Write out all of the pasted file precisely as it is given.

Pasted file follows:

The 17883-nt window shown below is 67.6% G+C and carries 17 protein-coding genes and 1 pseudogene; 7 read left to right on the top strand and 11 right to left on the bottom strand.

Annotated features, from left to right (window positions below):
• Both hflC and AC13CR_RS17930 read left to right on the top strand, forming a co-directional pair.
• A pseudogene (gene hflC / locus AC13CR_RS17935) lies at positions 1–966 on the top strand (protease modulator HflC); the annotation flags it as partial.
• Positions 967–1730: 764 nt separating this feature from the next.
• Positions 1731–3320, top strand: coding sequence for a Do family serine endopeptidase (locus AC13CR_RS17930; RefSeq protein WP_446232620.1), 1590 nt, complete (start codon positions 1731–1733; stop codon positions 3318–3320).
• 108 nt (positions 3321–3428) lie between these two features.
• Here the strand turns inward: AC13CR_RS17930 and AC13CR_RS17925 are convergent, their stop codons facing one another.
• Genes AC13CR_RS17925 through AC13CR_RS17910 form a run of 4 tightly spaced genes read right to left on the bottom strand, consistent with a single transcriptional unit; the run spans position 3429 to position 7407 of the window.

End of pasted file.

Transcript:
The 17883-nt window shown below is 67.6% G+C and carries 17 protein-coding genes and 1 pseudogene; 7 read left to right on the top strand and 11 right to left on the bottom strand.

Annotated features, from left to right (window positions below):
• Both hflC and AC13CR_RS17930 read left to right on the top strand, forming a co-directional pair.
• A pseudogene (gene hflC / locus AC13CR_RS17935) lies at positions 1–966 on the top strand (protease modulator HflC); the annotation flags it as partial.
• Positions 967–1730: 764 nt separating this feature from the next.
• Positions 1731–3320, top strand: coding sequence for a Do family serine endopeptidase (locus AC13CR_RS17930; RefSeq protein WP_446232620.1), 1590 nt, complete (start codon positions 1731–1733; stop codon positions 3318–3320).
• 108 nt (positions 3321–3428) lie between these two features.
• Here the strand turns inward: AC13CR_RS17930 and AC13CR_RS17925 are convergent, their stop codons facing one another.
• Genes AC13CR_RS17925 through AC13CR_RS17910 form a run of 4 tightly spaced genes read right to left on the bottom strand, consistent with a single transcriptional unit; the run spans position 3429 to position 7407 of the window.